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We hear a lot these days about encouraging the younger generation into pastimes such as model boats and model engineering and probably these issues have always been a topic for gloomy discussion. The very fact that we are still at it probably gives the lie to the gloomiest predictions. Anyway, this train of thought was brought about by a discovery in a dark corner of my workshop:
Many years ago (in a different life) I was involved in primary education and following a BBC schools tv series on Nelson and naval history the class project developed into one about ships and all things naval. One group was fascinated by sailing ships after we had visited both HMS Victory and the Mary Rose ( still lying on her side then) and inspired by some drawings of different rigs in a Model Boats Scale Special they made some simple models to illustrate them. This is what I found, along with an Airfix HMS Manxman and two of those superb 1/700 (?) waterline models, of HMS Hood and the Bismarck, these three made by me to add to the display. These pictures show all these items which have survived years tucked away among the junk in the garage! The sail models were simply made with balsa, dowel, cotton and cartridge paper for sails, and some had even started to acquire rigging and staysails before the term ended. This all happened many years ago and I have been retired from teaching for 20 years, but I can still remember the names of all the different rigs, despite never having been a sailor - I hope it inspired some of the class into modelling, if not getting involved in the real thing.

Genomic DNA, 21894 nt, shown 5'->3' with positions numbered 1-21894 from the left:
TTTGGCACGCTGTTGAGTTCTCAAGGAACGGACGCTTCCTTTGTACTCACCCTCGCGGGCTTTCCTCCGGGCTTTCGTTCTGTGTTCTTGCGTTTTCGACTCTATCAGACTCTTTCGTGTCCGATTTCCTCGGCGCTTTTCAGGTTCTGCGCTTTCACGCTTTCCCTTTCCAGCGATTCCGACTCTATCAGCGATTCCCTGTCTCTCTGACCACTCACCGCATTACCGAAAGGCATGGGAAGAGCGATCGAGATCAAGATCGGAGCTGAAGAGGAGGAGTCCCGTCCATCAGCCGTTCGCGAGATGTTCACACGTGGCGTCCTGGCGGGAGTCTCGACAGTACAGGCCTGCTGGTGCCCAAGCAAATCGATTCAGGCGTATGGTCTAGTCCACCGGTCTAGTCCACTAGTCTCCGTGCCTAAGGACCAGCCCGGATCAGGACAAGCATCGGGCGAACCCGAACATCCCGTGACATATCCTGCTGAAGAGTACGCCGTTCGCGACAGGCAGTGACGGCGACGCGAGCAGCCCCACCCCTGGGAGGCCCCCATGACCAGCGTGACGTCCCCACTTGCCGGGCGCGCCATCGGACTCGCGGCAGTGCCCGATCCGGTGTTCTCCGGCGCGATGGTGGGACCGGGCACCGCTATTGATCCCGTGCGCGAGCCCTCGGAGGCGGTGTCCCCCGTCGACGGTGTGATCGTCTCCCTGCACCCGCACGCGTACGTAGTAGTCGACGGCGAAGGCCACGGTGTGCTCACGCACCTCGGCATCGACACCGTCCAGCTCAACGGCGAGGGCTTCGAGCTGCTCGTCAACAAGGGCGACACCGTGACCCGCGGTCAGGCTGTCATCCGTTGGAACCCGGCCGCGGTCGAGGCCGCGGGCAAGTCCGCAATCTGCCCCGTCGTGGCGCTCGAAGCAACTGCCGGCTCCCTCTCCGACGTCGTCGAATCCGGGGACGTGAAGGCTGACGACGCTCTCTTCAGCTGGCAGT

Did something similar to your pupils when I was at school in 1961 along with our English teacher who was an ex R.N. skipper. Whenever we had a boring lesson someone would ask about the war which meant we had tales about his life with the Atlantic convoys and what it was like being sunk a few times. But most of all we all respected him, he kept us enthralled as well as imparting the knowledge we needed to pass our exams up to A level.
Hi Colin As you might have seen from another of my posts on this forum, I also had a teacher with a WW2 naval background. When the new head arrived in the mid 1960's we knew he had won a DSC but not what for. Only after I had left school and my mother gave me a copy of one of his books, which she had got him to autograph, did I find out. He had been on MGB's during the latter part of the war, on MGB658 where he rose from navigating officer to Captain before the war ended. "Motor Gunboat 658" is a cracking good read, as are his 3 other books on the coastal forces in WW2. His name was LC Reynolds and you can read his obituary here: http://cfv.org.uk/obituary/view/leonard-charles-reynolds All the best Smiffy